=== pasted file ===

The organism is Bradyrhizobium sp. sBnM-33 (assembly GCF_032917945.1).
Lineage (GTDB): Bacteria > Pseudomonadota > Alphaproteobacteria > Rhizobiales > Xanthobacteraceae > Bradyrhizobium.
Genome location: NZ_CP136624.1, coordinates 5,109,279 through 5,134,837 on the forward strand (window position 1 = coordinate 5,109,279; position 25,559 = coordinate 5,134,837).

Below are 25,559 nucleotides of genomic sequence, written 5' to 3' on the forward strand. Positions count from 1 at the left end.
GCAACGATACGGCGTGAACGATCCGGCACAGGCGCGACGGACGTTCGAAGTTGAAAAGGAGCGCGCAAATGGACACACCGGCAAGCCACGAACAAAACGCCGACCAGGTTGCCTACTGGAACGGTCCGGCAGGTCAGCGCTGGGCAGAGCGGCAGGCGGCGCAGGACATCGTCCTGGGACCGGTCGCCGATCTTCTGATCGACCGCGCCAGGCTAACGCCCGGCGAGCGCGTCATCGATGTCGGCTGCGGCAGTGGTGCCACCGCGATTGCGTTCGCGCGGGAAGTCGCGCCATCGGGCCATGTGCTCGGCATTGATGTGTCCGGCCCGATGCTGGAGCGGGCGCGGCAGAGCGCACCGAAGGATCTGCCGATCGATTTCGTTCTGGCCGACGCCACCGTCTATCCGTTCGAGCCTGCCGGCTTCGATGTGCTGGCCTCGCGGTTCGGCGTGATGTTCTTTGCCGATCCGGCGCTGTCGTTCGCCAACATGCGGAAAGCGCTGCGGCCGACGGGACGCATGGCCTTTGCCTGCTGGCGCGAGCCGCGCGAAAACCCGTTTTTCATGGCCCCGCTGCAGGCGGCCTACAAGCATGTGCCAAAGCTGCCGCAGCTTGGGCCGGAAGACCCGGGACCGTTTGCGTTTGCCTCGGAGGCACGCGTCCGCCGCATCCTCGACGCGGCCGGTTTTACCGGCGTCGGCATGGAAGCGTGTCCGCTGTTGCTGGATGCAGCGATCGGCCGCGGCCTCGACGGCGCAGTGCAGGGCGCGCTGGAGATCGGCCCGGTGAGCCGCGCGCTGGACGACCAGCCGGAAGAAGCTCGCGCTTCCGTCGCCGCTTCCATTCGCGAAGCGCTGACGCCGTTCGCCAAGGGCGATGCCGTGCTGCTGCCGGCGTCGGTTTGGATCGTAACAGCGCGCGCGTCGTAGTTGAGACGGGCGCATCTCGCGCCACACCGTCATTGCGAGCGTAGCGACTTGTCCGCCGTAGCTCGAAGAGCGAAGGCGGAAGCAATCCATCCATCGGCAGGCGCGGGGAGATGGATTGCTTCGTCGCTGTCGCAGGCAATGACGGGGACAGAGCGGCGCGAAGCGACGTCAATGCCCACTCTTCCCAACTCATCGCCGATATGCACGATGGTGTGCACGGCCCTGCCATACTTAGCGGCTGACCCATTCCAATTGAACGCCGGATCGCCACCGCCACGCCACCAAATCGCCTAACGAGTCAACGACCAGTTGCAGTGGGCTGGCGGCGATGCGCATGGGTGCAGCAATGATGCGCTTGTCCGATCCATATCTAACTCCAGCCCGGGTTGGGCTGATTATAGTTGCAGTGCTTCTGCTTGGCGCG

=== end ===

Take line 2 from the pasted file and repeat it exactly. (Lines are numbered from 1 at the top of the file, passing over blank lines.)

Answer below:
Lineage (GTDB): Bacteria > Pseudomonadota > Alphaproteobacteria > Rhizobiales > Xanthobacteraceae > Bradyrhizobium.